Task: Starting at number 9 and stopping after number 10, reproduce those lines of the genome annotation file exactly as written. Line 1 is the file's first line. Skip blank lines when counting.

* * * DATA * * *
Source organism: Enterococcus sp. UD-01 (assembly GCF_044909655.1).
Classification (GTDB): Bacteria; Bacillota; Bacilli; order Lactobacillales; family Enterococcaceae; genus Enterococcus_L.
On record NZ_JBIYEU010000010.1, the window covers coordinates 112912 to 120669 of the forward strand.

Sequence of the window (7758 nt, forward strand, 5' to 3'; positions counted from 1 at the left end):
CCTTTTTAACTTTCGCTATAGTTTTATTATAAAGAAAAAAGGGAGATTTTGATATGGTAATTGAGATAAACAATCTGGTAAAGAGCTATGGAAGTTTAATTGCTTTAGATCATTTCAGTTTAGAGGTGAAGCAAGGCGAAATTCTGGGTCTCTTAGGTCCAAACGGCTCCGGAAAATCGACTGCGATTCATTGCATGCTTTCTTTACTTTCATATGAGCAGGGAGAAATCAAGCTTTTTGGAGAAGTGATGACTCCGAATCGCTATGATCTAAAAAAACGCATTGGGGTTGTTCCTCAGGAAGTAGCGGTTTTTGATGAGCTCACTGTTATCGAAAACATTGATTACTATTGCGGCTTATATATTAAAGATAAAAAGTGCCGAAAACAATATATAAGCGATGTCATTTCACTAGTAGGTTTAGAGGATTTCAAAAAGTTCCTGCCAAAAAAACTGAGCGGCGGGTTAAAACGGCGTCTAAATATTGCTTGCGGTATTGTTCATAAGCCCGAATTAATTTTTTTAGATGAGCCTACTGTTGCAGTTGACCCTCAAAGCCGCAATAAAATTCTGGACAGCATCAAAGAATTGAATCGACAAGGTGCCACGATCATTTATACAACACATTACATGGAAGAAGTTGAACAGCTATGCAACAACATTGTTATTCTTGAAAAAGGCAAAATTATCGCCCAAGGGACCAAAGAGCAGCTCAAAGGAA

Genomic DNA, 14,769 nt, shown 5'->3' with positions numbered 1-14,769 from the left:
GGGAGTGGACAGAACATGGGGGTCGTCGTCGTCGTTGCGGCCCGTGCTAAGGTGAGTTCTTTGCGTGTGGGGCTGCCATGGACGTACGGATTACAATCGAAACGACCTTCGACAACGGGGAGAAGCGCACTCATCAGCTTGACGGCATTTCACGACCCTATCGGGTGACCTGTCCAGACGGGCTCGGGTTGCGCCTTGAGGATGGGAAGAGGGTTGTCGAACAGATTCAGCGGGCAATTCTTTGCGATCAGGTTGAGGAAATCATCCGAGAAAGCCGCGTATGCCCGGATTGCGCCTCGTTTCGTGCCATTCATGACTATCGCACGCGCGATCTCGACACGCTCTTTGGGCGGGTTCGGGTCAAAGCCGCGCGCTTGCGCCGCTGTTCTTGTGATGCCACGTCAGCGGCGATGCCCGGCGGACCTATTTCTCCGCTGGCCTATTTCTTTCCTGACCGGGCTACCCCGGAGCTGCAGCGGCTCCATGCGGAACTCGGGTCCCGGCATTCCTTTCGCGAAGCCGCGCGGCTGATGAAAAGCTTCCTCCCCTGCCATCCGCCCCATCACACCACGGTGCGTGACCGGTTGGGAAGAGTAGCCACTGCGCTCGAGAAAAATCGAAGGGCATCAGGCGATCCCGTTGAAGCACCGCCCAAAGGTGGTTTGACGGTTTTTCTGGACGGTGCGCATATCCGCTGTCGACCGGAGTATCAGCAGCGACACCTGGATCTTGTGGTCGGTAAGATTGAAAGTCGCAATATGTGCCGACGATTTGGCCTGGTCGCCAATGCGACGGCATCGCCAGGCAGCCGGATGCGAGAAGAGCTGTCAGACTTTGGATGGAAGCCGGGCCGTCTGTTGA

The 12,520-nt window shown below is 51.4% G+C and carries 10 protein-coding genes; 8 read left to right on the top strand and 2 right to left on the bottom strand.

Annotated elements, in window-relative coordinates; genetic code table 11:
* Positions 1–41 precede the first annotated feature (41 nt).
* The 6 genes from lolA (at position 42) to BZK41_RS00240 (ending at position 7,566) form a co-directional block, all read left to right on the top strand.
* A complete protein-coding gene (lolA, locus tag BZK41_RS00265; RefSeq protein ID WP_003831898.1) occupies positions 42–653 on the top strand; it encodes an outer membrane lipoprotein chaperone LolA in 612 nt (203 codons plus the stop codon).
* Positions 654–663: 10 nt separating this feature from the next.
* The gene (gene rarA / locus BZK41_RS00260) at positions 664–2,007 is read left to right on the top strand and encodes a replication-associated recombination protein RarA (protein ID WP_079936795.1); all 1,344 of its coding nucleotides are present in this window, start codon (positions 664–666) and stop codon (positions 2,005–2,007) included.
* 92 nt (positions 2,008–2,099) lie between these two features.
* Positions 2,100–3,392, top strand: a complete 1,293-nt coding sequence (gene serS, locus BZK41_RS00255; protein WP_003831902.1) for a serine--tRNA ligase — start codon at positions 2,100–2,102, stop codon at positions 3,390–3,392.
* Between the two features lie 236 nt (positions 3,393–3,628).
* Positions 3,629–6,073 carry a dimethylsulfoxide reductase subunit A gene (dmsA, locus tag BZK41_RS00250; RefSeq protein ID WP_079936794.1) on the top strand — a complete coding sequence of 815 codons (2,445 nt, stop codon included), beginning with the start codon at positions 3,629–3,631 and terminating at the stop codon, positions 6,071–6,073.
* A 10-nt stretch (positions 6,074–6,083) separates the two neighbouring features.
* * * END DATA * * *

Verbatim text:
Annotated elements, in window-relative coordinates; genetic code table 11:
* Positions 1–41 precede the first annotated feature (41 nt).